OPEC to cut productiongreenspun.com : LUSENET : Grassroots Information Coordination Center (GICC) : One Thread
Saturday, January 6, 2001
OPEC to cut production, Kuwaiti oil minister says Reduction to fall between 1.5-2 million barrels a day By DIANA ELIAS-- The Canadian Press
KUWAIT (AP) -- Members of the Organization of Petroleum Exporting Countries have agreed to cut production by 1.5 to two million barrels a day to boost prices, Kuwait's oil minister said Saturday.
The state-run Kuwait News Agency quoted Sheik Saud Al Sabah as saying Ali Rodriguez, secretary general of the cartel, informed him of the consensus among OPEC's members. He did not provide further details.
In Riyadh, Saudi Arabia, a Saudi official speaking on condition of anonymity said there were extensive contacts between OPEC member countries to reduce production.
"Production will be decreased by between 1.5 million and two million barrels a day, with the likely figure to be 1.7 million," the official said.
He said this week will witness further talks among member states, especially between Saudi Arabia and Iran. Saudi Oil Minister Ali Naimi recently held talks with Rodriguez and Venezuelan Oil Minister Alvaro Silva Calderon, the official said without providing further details.
Iran's OPEC governor, Hussein Kazempour Ardebili, was quoted Saturday as suggesting OPEC could decide on cuts of as much as three million barrels a day in the coming months, beginning with its Jan. 17 meeting in Vienna.
"If OPEC decides to cut production by 1.5 million barrels on Jan. 17, then there will be every possibility that it would again institute cuts by another 1.5 million barrels in the second quarter of the current year," Ardebili was quoted saying in comments published Saturday by the daily Aftab Yazd.
"However, if it decides to reduce production by two million barrels in the wake of the January meeting, then OPEC's production would drop (again) by another one million barrels at the beginning of the spring," he added.
OPEC has increased production four times over the past year, totalling 3.7 million barrels, in order to bring prices down from more than $30 US a barrel -- which had consumer nations, especially in Europe and the United States, pressing hard for more oil to be put on the market. OPEC countries produce 26.7 million barrels a day, or 40 per cent of the world's oil.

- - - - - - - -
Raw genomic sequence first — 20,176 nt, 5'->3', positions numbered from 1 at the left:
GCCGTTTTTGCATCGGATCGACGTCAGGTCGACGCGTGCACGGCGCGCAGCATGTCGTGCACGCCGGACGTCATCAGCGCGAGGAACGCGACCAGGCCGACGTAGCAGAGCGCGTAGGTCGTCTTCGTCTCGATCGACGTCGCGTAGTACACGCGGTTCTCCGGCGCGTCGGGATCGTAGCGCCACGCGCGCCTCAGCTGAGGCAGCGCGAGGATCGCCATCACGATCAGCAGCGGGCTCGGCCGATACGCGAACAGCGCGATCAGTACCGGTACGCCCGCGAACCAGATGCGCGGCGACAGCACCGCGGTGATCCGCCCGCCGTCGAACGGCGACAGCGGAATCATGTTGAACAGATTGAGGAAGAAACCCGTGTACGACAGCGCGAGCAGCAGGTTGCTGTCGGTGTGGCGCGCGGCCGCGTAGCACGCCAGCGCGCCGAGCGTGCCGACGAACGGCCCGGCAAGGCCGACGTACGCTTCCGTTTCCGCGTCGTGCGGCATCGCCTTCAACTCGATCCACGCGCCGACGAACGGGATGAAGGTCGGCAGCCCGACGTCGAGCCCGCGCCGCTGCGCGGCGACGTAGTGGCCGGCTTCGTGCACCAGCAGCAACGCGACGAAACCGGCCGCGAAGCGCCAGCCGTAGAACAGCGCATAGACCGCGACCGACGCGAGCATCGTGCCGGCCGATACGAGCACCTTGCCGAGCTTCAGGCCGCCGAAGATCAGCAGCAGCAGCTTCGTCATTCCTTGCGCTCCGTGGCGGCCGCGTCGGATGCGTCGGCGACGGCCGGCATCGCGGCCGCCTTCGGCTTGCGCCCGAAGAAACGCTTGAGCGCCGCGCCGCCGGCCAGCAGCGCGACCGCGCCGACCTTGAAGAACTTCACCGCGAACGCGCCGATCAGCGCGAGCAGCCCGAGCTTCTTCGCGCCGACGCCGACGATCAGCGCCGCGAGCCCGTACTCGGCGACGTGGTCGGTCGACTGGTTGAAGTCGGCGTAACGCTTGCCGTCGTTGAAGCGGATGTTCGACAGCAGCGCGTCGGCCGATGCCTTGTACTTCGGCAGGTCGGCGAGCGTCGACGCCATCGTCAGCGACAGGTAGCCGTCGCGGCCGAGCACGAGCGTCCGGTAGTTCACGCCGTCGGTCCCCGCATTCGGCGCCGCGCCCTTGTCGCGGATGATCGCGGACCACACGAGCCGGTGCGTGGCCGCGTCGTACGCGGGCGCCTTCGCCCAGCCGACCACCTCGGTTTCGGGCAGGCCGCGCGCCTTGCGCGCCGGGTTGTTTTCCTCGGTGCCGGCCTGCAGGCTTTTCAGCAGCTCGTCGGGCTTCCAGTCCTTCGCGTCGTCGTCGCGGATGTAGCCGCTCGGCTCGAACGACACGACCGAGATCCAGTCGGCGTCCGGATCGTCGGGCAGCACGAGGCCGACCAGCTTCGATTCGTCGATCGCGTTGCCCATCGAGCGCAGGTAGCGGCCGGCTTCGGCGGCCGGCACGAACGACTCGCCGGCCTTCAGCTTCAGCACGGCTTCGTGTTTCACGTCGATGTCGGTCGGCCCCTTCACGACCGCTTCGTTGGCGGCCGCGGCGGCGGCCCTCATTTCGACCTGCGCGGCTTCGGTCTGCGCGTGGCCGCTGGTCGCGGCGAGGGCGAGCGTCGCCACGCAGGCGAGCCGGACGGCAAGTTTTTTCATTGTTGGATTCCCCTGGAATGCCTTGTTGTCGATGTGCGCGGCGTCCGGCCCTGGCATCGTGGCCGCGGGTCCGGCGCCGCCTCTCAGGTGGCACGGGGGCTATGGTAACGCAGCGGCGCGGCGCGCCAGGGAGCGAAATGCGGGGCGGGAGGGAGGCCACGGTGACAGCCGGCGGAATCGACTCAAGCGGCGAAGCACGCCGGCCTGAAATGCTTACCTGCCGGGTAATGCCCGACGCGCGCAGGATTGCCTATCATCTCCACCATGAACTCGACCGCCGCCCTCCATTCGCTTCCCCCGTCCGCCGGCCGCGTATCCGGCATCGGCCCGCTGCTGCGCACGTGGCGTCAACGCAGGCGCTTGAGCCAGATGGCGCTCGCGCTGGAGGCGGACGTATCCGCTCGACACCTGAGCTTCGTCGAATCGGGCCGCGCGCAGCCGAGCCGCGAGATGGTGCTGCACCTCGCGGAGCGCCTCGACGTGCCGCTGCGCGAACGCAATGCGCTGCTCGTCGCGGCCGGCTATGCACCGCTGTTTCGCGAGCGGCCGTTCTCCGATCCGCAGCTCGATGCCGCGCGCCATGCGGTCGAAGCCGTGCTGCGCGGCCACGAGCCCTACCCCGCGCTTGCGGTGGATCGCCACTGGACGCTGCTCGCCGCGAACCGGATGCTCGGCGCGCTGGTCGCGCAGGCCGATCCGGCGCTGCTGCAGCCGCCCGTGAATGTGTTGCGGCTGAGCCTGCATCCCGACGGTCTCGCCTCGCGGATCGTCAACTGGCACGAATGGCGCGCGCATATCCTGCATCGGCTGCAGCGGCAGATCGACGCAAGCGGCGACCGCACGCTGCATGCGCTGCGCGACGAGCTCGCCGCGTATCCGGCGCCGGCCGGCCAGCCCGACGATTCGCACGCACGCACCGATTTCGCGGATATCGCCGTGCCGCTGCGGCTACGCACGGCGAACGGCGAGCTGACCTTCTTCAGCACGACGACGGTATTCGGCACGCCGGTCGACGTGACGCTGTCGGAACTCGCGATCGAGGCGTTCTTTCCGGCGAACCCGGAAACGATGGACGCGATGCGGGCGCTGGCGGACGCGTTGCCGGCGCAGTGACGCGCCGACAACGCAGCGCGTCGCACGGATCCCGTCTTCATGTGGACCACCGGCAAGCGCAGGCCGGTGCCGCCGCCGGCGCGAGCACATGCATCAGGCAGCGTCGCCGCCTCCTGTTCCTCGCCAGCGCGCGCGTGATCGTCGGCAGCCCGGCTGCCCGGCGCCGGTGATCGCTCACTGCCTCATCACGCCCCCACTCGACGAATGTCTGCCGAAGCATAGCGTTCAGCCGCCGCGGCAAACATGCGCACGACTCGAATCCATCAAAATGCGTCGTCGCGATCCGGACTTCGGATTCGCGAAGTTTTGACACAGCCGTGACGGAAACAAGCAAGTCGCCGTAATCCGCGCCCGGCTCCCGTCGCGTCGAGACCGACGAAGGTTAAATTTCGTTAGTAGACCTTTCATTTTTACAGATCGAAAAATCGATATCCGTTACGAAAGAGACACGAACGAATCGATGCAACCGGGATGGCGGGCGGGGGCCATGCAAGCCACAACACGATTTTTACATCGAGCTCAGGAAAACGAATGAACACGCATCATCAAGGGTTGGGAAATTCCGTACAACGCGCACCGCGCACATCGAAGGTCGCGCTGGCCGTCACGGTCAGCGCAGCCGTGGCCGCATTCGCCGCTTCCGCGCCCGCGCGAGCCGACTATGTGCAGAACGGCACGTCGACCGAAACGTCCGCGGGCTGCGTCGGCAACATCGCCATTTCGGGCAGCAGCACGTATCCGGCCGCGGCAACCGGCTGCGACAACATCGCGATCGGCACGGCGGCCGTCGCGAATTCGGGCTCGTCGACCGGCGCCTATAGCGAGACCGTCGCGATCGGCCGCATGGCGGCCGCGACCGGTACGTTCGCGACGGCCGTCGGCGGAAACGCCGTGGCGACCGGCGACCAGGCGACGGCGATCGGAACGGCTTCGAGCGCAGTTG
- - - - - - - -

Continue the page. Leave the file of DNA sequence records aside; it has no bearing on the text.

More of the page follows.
A mild European winter and replenished crude inventories prompted a more than 25 per cent drop in international oil prices over the past month. But prices have climbed in recent days along with confidence the 11-member cartel will decide to slide back production during its meeting in Vienna. On Friday, the benchmark Brent crude from the North Sea was at $25.18 per barrel.
A day earlier, Rodriguez said OPEC was worried that replenished inventories would coincide with a traditional drop in demand in the second quarter of the year to produce a price crash.
In Iraq, Oil Minister Amer Mohammed Rashid said a coming reduction would "bring stability back to the market." Rashid called for stronger unity among OPEC members and said they should be independent from outside pressures in order to stabilize the oil market.
The Iraqi oil minister said his country is exporting around 2.3 million barrels per day out of a total production of three billion barrels.
Under the cartel's price-band mechanism, OPEC will cut production by at least 500,000 barrels a day if the price of the group's benchmark crude stays below $22 a barrel for 10 consecutive days before the Vienna meeting.
OPEC members are Algeria, Indonesia, Iran, Iraq, Kuwait, Libya, Nigeria, Qatar, Saudi Arabia, the United Arab Emirates and Venezuela. Rodriguez said Thursday that non-OPEC members Mexico, Oman, Russia and Kazakstan would co-operate with the cartel's efforts to reduce world crude supply.
-- Rachel Gibson (firstname.lastname@example.org), January 07, 2001
If our political 'leaders' had any cajones whatsoever, we would never have been caught up in a mess where more than half our daily petro. needs come from unstable, unreliable, unfriendly places.
It would take real guts to impose an embargo on ALL foreign oil, sensibly ration what's available, begin developing ALL domestic energy resources to the max, provide additional encouragement for exotic, alternative & other longer-term energy developments (fusion- hot or cold!), etc. Much higher energy prices would also be necessary...but we're going to pay 'em one way or another anyway!
Could'ya imagine what the price of a barrel of Saudi crude would go for under those circumstances? How 'bout $5/barrel! - IF they were lucky enough to find a buyer.
I know, I know...just dreamin'.
-- CreativeSolutions (PracticalMatters@Aside.com), January 07, 2001.